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Review: MurderDrome

By Ross Wildish - 5th May 2014

MurderDrome isn’t a high-budget flick and this is immediately obvious in everything from the special effects to the acting. Much of the cast, according to my research at least, have very little experience in acting and it shows. That’s not to say there aren’t some great characters; Louise Monnington’s character ‘Psych’ is easily the funniest character in the film but doesn’t get nearly enough screen time. I couldn’t help but feel like she would have been a better choice for a lead.


Other than hers, many of the scenes felt like the little pieces I did in my drama classes at school. They were all awful, but that was because they’d been written a few minutes before performing them. This was unfortunately the same vibe I got from many of the scenes in this film. They felt awkward and unrehearsed. Whether that’s part of the whole low-budget, 80’s B-movie style MurderDrome is aiming for or whether it’s just poor execution is hard to say, but I’m leaning towards the latter. It must be said though that it is nice to see a film with large cast of strong female characters, even if the acting was a little off here and there.


Beyond the acting, the general style of the film as this low-budget flick (more truth that artistic choice) can be too obvious. The audio is poorly edited at times, with the dialogue being too quiet and the music is overpowering. The composition for some scenes looked odd, as if the shots hadn’t been properly planned. When shots aren’t composed properly, the viewer notices and is pulled out of the moment, so bad camera angles can distract from what is actually going on.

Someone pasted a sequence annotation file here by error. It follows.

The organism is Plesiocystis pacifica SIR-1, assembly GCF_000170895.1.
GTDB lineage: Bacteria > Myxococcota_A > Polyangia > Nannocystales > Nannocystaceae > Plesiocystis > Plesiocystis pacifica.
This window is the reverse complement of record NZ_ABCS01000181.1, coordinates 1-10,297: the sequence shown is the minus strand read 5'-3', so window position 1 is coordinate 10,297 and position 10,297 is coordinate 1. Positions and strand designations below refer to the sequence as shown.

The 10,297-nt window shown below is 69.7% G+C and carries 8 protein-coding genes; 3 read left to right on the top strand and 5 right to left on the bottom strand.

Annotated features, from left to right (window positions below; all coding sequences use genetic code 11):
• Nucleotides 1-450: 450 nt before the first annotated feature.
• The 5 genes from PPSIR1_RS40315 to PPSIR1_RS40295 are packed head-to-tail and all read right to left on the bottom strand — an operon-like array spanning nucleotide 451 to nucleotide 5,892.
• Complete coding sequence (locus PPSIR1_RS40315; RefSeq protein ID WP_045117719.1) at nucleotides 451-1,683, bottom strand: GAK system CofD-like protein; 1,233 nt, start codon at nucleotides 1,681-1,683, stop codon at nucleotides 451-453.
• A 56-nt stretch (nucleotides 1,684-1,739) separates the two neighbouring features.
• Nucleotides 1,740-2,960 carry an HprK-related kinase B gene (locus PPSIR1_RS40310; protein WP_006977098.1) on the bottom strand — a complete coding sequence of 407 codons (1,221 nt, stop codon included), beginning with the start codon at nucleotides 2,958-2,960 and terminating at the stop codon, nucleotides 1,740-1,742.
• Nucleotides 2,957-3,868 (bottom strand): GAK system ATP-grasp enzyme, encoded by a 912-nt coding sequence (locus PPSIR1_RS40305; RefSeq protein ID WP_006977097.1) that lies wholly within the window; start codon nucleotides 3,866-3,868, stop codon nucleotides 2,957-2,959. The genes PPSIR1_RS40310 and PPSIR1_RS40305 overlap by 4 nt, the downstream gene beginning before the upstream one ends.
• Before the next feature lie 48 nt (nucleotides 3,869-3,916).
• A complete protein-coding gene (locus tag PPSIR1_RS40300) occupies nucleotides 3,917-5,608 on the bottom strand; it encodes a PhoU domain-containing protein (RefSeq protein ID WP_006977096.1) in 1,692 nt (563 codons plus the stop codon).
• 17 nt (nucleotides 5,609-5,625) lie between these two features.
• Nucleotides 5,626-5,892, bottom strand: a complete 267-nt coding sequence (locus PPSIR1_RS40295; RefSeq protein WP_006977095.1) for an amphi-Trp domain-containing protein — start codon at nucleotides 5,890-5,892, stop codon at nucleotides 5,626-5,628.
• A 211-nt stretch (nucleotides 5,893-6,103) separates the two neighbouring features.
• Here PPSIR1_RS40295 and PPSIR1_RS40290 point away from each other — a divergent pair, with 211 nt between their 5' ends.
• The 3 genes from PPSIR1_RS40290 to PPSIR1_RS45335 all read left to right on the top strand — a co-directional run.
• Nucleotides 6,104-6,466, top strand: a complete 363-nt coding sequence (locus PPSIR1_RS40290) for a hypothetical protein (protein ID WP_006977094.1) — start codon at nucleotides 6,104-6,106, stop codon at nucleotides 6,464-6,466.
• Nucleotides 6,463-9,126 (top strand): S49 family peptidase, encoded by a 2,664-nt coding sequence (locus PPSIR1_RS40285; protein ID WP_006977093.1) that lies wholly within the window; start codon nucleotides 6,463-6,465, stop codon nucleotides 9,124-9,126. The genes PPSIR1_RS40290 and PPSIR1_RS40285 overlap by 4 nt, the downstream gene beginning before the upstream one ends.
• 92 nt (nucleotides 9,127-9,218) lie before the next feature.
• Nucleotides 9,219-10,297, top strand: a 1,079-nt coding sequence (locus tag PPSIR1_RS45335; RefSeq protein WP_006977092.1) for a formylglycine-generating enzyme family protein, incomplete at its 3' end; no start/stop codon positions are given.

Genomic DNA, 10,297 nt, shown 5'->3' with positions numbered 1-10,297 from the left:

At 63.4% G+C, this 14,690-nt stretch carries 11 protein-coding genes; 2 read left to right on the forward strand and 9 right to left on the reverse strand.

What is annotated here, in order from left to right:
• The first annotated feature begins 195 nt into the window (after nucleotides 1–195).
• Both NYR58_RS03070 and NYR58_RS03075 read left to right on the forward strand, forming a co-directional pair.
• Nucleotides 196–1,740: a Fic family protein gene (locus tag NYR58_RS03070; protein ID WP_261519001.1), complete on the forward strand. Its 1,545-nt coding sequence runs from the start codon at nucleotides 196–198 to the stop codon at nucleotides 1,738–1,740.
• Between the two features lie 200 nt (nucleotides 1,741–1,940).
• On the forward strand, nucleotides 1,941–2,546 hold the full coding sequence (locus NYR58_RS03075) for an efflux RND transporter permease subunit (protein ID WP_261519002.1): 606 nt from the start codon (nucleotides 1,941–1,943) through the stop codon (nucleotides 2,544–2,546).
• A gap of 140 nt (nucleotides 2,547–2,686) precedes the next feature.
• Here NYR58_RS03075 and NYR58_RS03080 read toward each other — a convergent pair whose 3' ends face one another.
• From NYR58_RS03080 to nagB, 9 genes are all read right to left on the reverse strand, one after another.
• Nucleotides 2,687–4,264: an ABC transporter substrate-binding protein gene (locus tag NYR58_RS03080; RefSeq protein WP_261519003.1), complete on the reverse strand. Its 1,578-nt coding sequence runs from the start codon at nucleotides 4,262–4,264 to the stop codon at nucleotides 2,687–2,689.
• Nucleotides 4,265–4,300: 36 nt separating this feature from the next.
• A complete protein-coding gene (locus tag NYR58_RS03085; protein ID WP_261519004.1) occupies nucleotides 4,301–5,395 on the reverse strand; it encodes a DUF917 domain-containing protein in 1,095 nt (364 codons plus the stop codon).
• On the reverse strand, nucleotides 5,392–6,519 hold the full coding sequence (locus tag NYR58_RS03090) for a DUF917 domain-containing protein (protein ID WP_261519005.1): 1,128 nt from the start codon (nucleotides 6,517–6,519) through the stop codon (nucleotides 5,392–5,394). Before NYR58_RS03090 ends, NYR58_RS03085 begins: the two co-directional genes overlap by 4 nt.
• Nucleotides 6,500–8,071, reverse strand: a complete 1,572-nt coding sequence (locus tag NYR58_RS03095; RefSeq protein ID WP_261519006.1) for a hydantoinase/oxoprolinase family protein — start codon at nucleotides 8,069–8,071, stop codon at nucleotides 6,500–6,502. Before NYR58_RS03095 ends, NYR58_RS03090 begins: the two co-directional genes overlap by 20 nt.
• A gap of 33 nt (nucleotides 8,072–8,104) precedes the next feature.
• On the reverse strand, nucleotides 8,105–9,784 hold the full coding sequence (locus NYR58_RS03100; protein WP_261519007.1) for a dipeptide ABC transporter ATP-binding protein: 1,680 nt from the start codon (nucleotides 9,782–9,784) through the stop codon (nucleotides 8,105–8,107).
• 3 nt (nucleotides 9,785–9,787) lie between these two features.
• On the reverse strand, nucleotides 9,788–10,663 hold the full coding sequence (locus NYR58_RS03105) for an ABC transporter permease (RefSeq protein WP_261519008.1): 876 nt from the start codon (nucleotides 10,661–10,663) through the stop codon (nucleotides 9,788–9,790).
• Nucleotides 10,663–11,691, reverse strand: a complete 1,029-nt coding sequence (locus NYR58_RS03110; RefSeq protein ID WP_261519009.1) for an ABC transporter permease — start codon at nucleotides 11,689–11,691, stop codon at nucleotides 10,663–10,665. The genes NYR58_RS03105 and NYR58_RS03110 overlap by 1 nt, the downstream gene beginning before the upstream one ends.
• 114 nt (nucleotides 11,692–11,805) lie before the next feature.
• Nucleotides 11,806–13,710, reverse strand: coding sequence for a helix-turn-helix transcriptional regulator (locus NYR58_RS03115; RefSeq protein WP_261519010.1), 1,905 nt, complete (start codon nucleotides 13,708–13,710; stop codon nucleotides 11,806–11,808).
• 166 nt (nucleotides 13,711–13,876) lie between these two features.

As a result, the whole film has a very amateur feel to it, but that’s not necessarily a bad thing; there are plenty of great amateur films out there and as an aspiring filmmaker myself, it would be unfair to attack those with the same dreams as I. I struggle to be too brutal on MurderDrome, as it seems like it was a passion project with friends, people who really believed in the story and just wanted to bring it to life. It’s difficult to knock something with such honest and respectable intentions.


Unfortunately though, MurderDrome just lacks that bit of finesse that would have made it something really special. It’s really a great concept, and the whole 80s B-movie style can work great- when it’s done well. In the case of this film, it needed a bit more work to pull it off. It seems as though MurderDrome might have been more successful as a music video. But with all that said it’s not that bad. If you don’t take it too seriously (which evidently, it’s not meant to be) then it’s quite funny and quirky. It’s worth watching for something a bit different, even if it could have done with a bit more polish.


MurderDrome is released on UK Blu Ray and DVD on 12th May.

MurderDrome is a rather unusual tale of demons and roller skating, two things that often go hand-in-hand. It’s evil on wheels, set to a punk soundtrack.


The plot is simple enough: Roller Derby skater Cherry Skye has been having some freaky dreams, and after receiving an amulet from a crazy man (nothing good ever happens from getting an amulet, especially from a weird person) things escalate, culminating with a face-off against Satanic skaters in the MurderDrome.


Straight away you can tell this isn’t going to be a film that takes itself too seriously, but perhaps in many ways it should have done.

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